Freshman football provides learning curve

Running back Cooper Wolocko carries the ball against Goose Creek Memorial on Oct. 15.

Jordan Hutchinson, Staff Writer

For the past three months, the freshmen football players faced the sudden adjustment of going from middle school football to high school football. 

Luke Elliott celebrates with quarterback Bryce Gerbasich after Elliott caught Gerbasich’s touchdown pass against Baytown Lee on Sept. 15. (Katie Gerbasich)

“The season has been pretty fun, there are a lot of new things compared to middle school but I love it,” said Cooper Robinson, a safety and wide receiver for the freshman A team. 

Freshman head coach Scott Elliott started his first year here at Kingwood Park coaching both freshmen teams. The A team finished off the season with a 6-4 record. 

“I think Cooper Wolocko has had a good year at running back,” Elliott said. “I think Dane Solomon and Luke Elliott have had good years at the receiver positions, and Bryce Gerbasich has done a great job at being quarterback.” 

Throughout the season, Elliott worked with the A and B teams on maturing and getting used to the new style of coaching and discipline.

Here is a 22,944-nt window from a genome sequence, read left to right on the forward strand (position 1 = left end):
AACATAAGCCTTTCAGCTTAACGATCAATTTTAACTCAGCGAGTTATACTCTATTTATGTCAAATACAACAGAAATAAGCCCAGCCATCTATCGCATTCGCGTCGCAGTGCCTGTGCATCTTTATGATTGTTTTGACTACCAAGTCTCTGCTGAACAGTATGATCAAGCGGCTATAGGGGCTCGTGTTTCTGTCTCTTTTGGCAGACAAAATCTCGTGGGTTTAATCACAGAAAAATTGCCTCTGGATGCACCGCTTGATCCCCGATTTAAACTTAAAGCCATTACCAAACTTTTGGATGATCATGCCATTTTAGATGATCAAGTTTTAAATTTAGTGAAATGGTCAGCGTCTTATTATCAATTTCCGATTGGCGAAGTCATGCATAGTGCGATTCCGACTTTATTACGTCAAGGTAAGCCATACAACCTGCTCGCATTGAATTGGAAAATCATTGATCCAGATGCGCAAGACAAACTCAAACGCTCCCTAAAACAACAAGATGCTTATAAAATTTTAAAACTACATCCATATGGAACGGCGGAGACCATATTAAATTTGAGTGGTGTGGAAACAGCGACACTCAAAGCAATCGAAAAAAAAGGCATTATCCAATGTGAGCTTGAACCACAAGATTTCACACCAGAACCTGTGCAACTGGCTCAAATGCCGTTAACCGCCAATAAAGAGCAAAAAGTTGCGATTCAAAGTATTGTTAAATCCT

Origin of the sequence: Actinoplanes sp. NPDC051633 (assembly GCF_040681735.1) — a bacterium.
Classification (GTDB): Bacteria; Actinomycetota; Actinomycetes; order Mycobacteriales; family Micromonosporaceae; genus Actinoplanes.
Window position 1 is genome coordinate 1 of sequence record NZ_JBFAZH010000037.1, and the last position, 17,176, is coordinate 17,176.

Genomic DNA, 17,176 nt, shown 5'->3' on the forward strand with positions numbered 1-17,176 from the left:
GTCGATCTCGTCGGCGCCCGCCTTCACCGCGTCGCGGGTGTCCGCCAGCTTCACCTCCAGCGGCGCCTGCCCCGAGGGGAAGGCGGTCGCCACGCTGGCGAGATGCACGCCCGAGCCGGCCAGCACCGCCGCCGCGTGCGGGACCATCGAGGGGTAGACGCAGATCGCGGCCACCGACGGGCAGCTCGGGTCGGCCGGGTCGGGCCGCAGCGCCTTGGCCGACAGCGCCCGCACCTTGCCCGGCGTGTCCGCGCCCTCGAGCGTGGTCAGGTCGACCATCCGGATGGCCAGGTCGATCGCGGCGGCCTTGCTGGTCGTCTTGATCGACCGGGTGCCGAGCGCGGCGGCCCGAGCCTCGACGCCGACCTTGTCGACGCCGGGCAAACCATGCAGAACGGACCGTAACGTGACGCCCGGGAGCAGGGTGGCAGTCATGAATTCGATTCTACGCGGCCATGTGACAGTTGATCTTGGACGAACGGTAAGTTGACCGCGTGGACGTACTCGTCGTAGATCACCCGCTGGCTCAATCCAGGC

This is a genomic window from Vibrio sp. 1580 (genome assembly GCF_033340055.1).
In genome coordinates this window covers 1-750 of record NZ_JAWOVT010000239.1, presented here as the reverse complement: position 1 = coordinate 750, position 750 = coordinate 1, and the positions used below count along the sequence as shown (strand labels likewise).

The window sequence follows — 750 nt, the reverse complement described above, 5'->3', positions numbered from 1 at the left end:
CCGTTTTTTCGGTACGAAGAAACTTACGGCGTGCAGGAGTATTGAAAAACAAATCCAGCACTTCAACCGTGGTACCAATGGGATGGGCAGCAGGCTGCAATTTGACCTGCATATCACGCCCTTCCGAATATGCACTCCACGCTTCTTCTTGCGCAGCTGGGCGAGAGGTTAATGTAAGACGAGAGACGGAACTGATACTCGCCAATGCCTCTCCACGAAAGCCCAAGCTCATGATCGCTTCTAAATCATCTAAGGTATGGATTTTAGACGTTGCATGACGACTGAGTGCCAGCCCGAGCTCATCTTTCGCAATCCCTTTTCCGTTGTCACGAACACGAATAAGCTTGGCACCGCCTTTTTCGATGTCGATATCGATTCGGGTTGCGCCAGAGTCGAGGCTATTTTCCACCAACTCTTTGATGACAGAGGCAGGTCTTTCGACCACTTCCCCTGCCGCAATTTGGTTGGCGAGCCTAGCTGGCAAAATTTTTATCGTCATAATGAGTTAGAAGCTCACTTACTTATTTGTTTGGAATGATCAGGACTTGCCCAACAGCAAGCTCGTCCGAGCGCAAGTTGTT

“(We have to) remember that they are still growing up,” Elliott said. “They have to be more disciplined in high school and they have to play as a team, not individuals.” 

Going into high school, freshmen football players had to find a balance between the time commitment required for football and the workload from their classes. 

“I think that (the hardest adjustment for the freshmen is) that they have to pass to play, and I try to push As and Bs more than just passing,” Elliott said.  

While football season has ended and offseason began, freshmen Cooper Robinson said he is working toward his new goal, which is to earn a spot on varsity by his sophomore or junior year.

Coach Elliott’s short-term goal for all of his players is to get faster and stronger during the offseason. Despite the challenges and adjustments, Elliott said coaching freshmen comes with rewards as well. 

“You have to have patience, but it is rewarding because you get to see how the kids get better throughout the year,” Elliott said.